In one feeding trial, perennial peanut meal was compared to aflalfa and
kudzu meal. No difference was observed in ADG, however, feed conversion
of rabbits fed perennial peanut was significantly better (Table 8).

Table 8. Performance of rabbits fed three legume forages.

Average Feed Feed
Total daily gain intake conversion
Feed* gain (g) (g) per day (g) (feed/gain)

Alfalfa 1111 39.7 127 3.2
Perennial peanut 1111 39.7 102 2.6
Kudzu 884 31.6 111 3.5

*Percent protein: alfalfa, 16%; perennial peanut, 16.5%; kudzu, 11.5%


Perennial peanut meal was compared with yellow corn and alfalfa
meal as a xanthophyll pigment source for egg yolk coloring (Janky, et.
al., 1986). Lower wavelength properties of perennial peanut resulted in
lower percent excitation purity and higher percent luminosity at both
5.5 mg kg" and 11.0 mg kg feed ratio (Table 9).

These data indicate that perennial peanut contains adequate levels
of pigments for use as a commercial feed additive. Extracted protein
plus pigments opens a new potential industrialized use of perennial
peanut, yielding a high value product for poultry.

Table 9. Calculated color values for egg yolks from hens fed yellow
corn, dehydrated alfalfa meal, or dehydrated perennial peanut leaf meal
at two dietary xanthophyll levels.

Color values*

Xanthophyll level Dominant Excitation
and source wave length (nm) purity (%) Luminosity (%)

5.5 mg kg-1 diet
Yellow corn 575.5b 77.63a 35.26a
Alfalfa 575.2ab 81.67b 35.17a
Perennial peanut 574.8a 77.41a 35.99a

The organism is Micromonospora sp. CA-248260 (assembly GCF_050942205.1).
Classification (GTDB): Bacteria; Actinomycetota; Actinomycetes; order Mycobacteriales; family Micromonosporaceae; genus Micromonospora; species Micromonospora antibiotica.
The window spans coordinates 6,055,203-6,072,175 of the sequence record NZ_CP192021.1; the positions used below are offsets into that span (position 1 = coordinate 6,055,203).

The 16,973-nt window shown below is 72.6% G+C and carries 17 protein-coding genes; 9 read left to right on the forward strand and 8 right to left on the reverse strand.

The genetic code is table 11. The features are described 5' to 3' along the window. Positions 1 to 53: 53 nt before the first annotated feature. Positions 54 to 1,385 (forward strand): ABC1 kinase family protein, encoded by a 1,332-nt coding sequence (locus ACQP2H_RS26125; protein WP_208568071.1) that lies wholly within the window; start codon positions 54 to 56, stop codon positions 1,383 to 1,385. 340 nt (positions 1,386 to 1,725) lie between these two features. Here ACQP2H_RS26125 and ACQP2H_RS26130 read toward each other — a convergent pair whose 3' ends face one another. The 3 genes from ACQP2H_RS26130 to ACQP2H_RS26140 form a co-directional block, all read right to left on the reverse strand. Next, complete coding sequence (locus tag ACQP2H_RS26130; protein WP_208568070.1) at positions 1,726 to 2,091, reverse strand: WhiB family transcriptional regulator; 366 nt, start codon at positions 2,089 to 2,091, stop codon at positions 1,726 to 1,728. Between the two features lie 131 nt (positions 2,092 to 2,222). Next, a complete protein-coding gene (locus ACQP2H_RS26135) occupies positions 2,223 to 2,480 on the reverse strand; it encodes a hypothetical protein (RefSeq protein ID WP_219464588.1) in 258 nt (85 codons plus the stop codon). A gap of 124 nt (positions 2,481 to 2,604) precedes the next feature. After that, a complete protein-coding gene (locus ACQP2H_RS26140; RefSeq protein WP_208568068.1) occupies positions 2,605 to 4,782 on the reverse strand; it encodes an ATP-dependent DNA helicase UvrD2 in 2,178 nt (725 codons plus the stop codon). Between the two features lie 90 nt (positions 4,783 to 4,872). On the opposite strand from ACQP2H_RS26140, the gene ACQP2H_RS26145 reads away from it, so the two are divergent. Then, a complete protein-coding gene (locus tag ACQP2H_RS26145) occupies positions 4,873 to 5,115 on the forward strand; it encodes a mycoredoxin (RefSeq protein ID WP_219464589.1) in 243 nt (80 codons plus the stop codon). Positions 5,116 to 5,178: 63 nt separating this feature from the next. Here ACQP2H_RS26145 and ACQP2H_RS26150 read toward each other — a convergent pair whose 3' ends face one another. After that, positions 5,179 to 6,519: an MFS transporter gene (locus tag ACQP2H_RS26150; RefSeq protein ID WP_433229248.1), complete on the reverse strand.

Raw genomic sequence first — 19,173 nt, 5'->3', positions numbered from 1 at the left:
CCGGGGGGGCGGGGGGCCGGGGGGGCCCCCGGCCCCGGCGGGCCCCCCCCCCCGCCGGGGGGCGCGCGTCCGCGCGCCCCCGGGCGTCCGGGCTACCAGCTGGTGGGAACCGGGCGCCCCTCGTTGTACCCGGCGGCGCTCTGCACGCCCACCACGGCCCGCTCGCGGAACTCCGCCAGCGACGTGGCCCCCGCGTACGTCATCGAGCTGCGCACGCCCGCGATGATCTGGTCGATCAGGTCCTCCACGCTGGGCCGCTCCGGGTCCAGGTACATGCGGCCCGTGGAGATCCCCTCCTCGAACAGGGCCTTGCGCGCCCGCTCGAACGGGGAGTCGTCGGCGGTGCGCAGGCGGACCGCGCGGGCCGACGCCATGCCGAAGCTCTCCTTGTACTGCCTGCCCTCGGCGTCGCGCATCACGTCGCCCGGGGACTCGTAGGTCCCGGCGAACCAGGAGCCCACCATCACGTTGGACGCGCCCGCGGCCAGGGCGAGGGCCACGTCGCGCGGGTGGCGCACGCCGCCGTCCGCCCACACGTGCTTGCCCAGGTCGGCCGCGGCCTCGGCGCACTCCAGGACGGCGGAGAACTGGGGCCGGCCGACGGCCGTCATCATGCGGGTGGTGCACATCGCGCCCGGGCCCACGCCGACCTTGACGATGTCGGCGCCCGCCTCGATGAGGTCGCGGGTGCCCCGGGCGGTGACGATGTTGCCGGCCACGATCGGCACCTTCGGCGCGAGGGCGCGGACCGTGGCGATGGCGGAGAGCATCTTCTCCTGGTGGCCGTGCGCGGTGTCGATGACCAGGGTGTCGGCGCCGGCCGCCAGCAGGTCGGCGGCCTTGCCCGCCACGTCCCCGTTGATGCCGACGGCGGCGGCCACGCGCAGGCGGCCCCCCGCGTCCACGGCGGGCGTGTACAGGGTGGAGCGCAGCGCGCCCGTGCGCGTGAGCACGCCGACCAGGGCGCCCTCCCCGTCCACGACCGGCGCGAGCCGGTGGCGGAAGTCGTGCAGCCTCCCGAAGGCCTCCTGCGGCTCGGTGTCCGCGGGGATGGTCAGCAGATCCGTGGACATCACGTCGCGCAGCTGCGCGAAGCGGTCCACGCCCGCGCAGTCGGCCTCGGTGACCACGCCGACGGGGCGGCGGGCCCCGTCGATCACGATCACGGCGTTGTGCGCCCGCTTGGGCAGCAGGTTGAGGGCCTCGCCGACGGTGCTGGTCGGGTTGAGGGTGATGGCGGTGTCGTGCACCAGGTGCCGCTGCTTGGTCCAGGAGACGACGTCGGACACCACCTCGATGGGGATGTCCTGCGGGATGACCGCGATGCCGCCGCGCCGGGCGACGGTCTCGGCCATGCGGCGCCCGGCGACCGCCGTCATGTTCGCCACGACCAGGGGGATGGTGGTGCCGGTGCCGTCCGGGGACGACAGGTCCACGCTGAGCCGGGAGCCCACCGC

11.0 mg kg-1 diet
Yellow corn 577.4b .91.10b 29.34a
Alfalfa 576.6ab 90.63b 31.83ab
Perennial peanut 576.1a 88.49a 33.27b

*IDL Color Eye reflectance colorimeter for color value



Much has been achieved in a relatively short time toward developing
perennial peanut as a new alternative forage for Florida. Efforts are
now under way that should expand our understanding and use of perennial
peanut far beyond its present point. Present findings confirm the
tremendous potential perennial peanut has throughout the animal
industry. The limits of our exploration of perennial peanut are
boundless. If the involvement of private sector, extension, and
research continues its present increasing trend, perennial peanut will
soon be the most important forage crop in Florida.


Gomez de Varela A., D. J. Harris, P. R. Cheeke and N. M. Patton. 1983.
Evaluation of perennial peanuts (Arachis glabrata), kudzu (Pueraria
phaseloides) as feed stuffs for rabbits. J. of Applied Rabbit
Research. 6:97-98.

- . . I

Janky, D. M., B. L. Damron, C. Francis, D. L. Fletcher and G. M. Prine.
1986. Evaluation of Florigraze rhizoma peanut leaf meal (Arachis
glabrata) as a pigment source for laying hens. Poultry Sci.

Lopez, F. D., C.

E. White, and E. C. French. 1986. Reproductive
of sows fed ground perennial peanut hay during
Animal Science Res. Report SW-1986-3. 7 pp.

Ocumpaugh W. R. 1979. Creep grazing for calves. Proc. 28th Annual
Beef Cattle Shortcourse. Anim. Sci. Dept., Univ. of Fla.,
Gainesville, Florida. pp. 159-165.

Prine, G. M., L. S. Dunavin, J. E. Moore, and R. D. Roush. 1981.
"Florigraze" rhizome peanut, a perennial forage legume. Univ. of
Fla. Agric. Exp. Stn. Circ. S-275. 22 p.

Prine, G. M., L. S. Dunavin, R. J. Glennon, and R. D. Roush. 1986.
"Arbrook" rhizoma peanut, a perennial forage legume. Univ. of Fla.
Agric. Exp. Stn. Circ. S-332. 16 pp.

Romero, F. 1985. Nutritional
Florigraze rhizoma peanut
of Florida, Department of

evaluation of Florida 77 alfalfa and
as forages for dairy cattle. University
Dairy Science, Dissertation. 172 pp.

Sollenberger, L. E. and C. S. Jones. 1985. University of Florida,
Department of Agronomy. Unpublished data.

Staples, C. R., S. M. Emanuele, and G. M. Prine. 1987. Feeding value
of Florigraze rhizoma peanut haylage for lactating dairy cows.
American Society of Animal Science abstract.